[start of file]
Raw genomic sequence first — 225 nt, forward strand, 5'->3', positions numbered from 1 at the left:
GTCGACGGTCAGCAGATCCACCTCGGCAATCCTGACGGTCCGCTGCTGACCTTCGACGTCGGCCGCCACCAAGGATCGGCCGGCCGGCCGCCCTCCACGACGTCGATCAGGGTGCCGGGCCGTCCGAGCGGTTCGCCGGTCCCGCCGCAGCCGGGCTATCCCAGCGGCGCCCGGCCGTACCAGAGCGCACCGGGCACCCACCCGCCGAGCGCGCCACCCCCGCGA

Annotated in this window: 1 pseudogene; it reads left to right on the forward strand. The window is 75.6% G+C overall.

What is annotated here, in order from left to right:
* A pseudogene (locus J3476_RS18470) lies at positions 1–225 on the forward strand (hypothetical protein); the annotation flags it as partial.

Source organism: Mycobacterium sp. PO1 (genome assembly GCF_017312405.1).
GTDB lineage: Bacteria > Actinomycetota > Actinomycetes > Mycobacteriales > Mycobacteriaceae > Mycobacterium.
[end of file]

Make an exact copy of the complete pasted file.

Raw genomic sequence first — 225 nt, forward strand, 5'->3', positions numbered from 1 at the left:
GTCGACGGTCAGCAGATCCACCTCGGCAATCCTGACGGTCCGCTGCTGACCTTCGACGTCGGCCGCCACCAAGGATCGGCCGGCCGGCCGCCCTCCACGACGTCGATCAGGGTGCCGGGCCGTCCGAGCGGTTCGCCGGTCCCGCCGCAGCCGGGCTATCCCAGCGGCGCCCGGCCGTACCAGAGCGCACCGGGCACCCACCCGCCGAGCGCGCCACCCCCGCGA

Annotated in this window: 1 pseudogene; it reads left to right on the forward strand. The window is 75.6% G+C overall.

What is annotated here, in order from left to right:
* A pseudogene (locus J3476_RS18470) lies at positions 1–225 on the forward strand (hypothetical protein); the annotation flags it as partial.

Source organism: Mycobacterium sp. PO1 (genome assembly GCF_017312405.1).
GTDB lineage: Bacteria > Actinomycetota > Actinomycetes > Mycobacteriales > Mycobacteriaceae > Mycobacterium.